Parents colour code their identical triplets’ toenails so they can tell them apart
Each has her toes painted a different colour with the first letter of each polish matching the triplet’s name.
A couple have started colour coding their identical triplets because they can’t tell them apart.
Sisters Ffion, Maddison and Paige Gilbert have already appeared on TV drama series Casualty and Stella – sharing the role of a single baby – because they look so alike.
And proud parents Karen and Ian paint their toes with a different colour nail varnish in order to tell who is who.
Baby Ffion has fuschia polish on her toenails; Maddison wears mint green and Paige’s toe nails are painted purple.
Each colour matches the first letter of the triplet’s name.
Mum Karen, 33, said: “It’s not a fashion statement. We really struggle to tell them apart.
“We came up with the nail varnish idea and it works a treat.
“It makes life a lot easier when it comes to our daily routine of feeding, bathing and nappy changing.
“The colour coding helps us to know who has had what!”
The triplets were conceived naturally from one egg – defying odds of 160,000-1, according to the Multiple Births Foundation.
Ffion weighed 3lbs 8oz, , Maddison scaled 3lbs 5oz and and Paige was just 3lb 4oz when they were born two months early after an emergency caesarean section.
The triplets celebrated their first birthday at the weekend and get through 120 nappies and 84 bottles of formula milk each week.
Karen and company director dad Ian are hoping their daughters will develop individual looks and character-traits as they get older – making it easier to tell them apart.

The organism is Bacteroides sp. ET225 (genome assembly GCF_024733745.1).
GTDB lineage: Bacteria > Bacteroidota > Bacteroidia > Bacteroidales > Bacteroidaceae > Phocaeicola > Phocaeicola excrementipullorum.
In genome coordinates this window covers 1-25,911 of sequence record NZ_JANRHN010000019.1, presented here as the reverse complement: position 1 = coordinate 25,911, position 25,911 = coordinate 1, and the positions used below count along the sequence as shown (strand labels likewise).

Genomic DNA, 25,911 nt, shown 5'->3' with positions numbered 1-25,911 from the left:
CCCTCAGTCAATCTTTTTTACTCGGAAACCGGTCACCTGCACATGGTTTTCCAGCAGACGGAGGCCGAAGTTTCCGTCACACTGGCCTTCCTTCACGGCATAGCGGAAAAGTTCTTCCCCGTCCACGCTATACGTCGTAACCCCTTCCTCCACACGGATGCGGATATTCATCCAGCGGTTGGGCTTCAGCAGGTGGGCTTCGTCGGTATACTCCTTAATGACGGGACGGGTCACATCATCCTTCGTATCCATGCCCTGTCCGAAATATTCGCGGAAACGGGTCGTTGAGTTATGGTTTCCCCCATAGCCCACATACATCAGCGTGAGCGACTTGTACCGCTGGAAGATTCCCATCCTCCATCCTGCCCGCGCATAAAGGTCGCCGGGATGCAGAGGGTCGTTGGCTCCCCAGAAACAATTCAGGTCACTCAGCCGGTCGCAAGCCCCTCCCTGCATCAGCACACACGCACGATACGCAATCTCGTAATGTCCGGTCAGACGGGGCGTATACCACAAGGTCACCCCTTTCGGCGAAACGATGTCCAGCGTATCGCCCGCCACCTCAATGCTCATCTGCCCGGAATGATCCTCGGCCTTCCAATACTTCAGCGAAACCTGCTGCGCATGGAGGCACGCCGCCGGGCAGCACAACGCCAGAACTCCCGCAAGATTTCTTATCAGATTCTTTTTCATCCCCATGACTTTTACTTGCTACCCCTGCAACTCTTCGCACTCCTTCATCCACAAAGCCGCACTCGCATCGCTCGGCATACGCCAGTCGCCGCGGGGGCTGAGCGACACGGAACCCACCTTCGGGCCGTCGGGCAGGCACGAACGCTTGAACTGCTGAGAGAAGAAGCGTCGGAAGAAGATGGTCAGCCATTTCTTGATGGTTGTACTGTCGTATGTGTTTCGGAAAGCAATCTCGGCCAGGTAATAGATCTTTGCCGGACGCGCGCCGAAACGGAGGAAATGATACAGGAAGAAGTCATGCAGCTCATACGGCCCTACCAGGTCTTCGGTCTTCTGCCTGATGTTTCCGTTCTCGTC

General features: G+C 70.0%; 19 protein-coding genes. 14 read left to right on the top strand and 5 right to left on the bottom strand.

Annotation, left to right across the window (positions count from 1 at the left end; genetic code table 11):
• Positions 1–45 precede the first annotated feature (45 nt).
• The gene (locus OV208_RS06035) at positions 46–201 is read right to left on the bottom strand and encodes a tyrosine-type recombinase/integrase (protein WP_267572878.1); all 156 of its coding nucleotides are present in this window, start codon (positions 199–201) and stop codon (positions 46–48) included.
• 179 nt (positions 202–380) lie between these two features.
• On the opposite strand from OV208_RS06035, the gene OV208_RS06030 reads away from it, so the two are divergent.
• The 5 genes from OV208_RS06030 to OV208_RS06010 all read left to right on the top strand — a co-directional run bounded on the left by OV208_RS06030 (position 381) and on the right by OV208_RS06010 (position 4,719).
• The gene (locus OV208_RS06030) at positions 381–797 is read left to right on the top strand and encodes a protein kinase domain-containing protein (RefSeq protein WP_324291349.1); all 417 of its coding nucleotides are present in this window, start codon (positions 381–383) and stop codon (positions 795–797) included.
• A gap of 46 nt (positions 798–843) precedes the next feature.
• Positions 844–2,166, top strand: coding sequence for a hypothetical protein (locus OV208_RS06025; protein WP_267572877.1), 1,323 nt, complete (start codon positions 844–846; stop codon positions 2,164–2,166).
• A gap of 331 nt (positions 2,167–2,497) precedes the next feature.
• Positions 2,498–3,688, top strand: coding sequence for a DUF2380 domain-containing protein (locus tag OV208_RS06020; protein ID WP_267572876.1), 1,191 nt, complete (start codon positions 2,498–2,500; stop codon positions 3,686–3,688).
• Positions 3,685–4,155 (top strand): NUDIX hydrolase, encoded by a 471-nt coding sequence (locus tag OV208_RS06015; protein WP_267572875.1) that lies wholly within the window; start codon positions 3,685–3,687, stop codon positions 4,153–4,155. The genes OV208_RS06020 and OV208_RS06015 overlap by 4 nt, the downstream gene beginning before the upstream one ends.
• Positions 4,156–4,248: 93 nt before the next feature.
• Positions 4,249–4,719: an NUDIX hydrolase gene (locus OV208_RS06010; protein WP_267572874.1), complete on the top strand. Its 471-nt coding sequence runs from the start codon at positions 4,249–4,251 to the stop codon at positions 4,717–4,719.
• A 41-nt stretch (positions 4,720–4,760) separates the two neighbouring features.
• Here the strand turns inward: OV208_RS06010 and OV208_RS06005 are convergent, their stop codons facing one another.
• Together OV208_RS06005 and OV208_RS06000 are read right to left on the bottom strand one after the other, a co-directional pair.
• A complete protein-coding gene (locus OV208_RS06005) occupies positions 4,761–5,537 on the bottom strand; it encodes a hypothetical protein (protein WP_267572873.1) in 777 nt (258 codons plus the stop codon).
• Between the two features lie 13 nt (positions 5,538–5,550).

TV producers have used the triplets to play the same baby on screen because their identical looks means they can be rotated during filming – to prevent a single baby getting too tired.
Full-time mum Karen, from Pontypool, South Wales, said: “They are all TV stars before they reached the age of one.
“They are lovely little girls who have already brought us so much joy – in triplicate.
“It has been a frantic but fun-filled year.
“Going out is a military operation which we call ‘Operation Triplets’.
“We can’t just think, ‘Oh, shall we go out?’ We need at least 24 hours notice. It’s like packing to go on holiday every time we leave the house.
“We have a triple pushchair and we’ve had to get a bigger car, a seven-seater Ford Galaxy.”
Their local Morrisons supermarket has ordered a treble baby seat shopping trolley to help the family.
And the triplets elder sister Faye, four, helps out with the painting of their toe nails.
Mum Karen said: “We have treble trouble – but we would not have it any other way.”
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